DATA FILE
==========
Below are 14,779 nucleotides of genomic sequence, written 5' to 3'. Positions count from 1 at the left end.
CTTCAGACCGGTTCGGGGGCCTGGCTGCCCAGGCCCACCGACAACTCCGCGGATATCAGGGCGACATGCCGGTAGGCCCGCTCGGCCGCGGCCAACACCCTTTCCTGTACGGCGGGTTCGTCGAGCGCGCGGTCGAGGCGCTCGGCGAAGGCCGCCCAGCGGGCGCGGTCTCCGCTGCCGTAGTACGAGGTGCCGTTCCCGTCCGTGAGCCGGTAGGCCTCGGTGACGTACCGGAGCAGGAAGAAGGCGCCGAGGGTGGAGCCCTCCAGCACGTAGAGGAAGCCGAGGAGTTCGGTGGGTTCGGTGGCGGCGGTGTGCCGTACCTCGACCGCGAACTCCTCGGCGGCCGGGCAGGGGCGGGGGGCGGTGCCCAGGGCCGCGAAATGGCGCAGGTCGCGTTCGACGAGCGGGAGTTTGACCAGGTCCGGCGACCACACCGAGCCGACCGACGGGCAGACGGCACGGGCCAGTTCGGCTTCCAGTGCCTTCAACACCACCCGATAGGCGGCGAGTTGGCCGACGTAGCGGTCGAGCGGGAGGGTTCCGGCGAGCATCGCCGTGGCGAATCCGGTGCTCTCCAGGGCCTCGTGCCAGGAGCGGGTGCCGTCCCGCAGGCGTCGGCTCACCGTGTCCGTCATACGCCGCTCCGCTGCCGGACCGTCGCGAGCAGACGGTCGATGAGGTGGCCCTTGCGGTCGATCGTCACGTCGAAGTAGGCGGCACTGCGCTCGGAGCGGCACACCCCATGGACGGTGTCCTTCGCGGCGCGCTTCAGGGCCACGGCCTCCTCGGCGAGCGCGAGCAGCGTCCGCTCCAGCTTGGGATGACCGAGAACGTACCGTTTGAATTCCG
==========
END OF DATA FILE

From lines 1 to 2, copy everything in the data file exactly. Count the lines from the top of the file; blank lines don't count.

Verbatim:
Below are 14,779 nucleotides of genomic sequence, written 5' to 3'. Positions count from 1 at the left end.
CTTCAGACCGGTTCGGGGGCCTGGCTGCCCAGGCCCACCGACAACTCCGCGGATATCAGGGCGACATGCCGGTAGGCCCGCTCGGCCGCGGCCAACACCCTTTCCTGTACGGCGGGTTCGTCGAGCGCGCGGTCGAGGCGCTCGGCGAAGGCCGCCCAGCGGGCGCGGTCTCCGCTGCCGTAGTACGAGGTGCCGTTCCCGTCCGTGAGCCGGTAGGCCTCGGTGACGTACCGGAGCAGGAAGAAGGCGCCGAGGGTGGAGCCCTCCAGCACGTAGAGGAAGCCGAGGAGTTCGGTGGGTTCGGTGGCGGCGGTGTGCCGTACCTCGACCGCGAACTCCTCGGCGGCCGGGCAGGGGCGGGGGGCGGTGCCCAGGGCCGCGAAATGGCGCAGGTCGCGTTCGACGAGCGGGAGTTTGACCAGGTCCGGCGACCACACCGAGCCGACCGACGGGCAGACGGCACGGGCCAGTTCGGCTTCCAGTGCCTTCAACACCACCCGATAGGCGGCGAGTTGGCCGACGTAGCGGTCGAGCGGGAGGGTTCCGGCGAGCATCGCCGTGGCGAATCCGGTGCTCTCCAGGGCCTCGTGCCAGGAGCGGGTGCCGTCCCGCAGGCGTCGGCTCACCGTGTCCGTCATACGCCGCTCCGCTGCCGGACCGTCGCGAGCAGACGGTCGATGAGGTGGCCCTTGCGGTCGATCGTCACGTCGAAGTAGGCGGCACTGCGCTCGGAGCGGCACACCCCATGGACGGTGTCCTTCGCGGCGCGCTTCAGGGCCACGGCCTCCTCGGCGAGCGCGAGCAGCGTCCGCTCCAGCTTGGGATGACCGAGAACGTACCGTTTGAATTCCG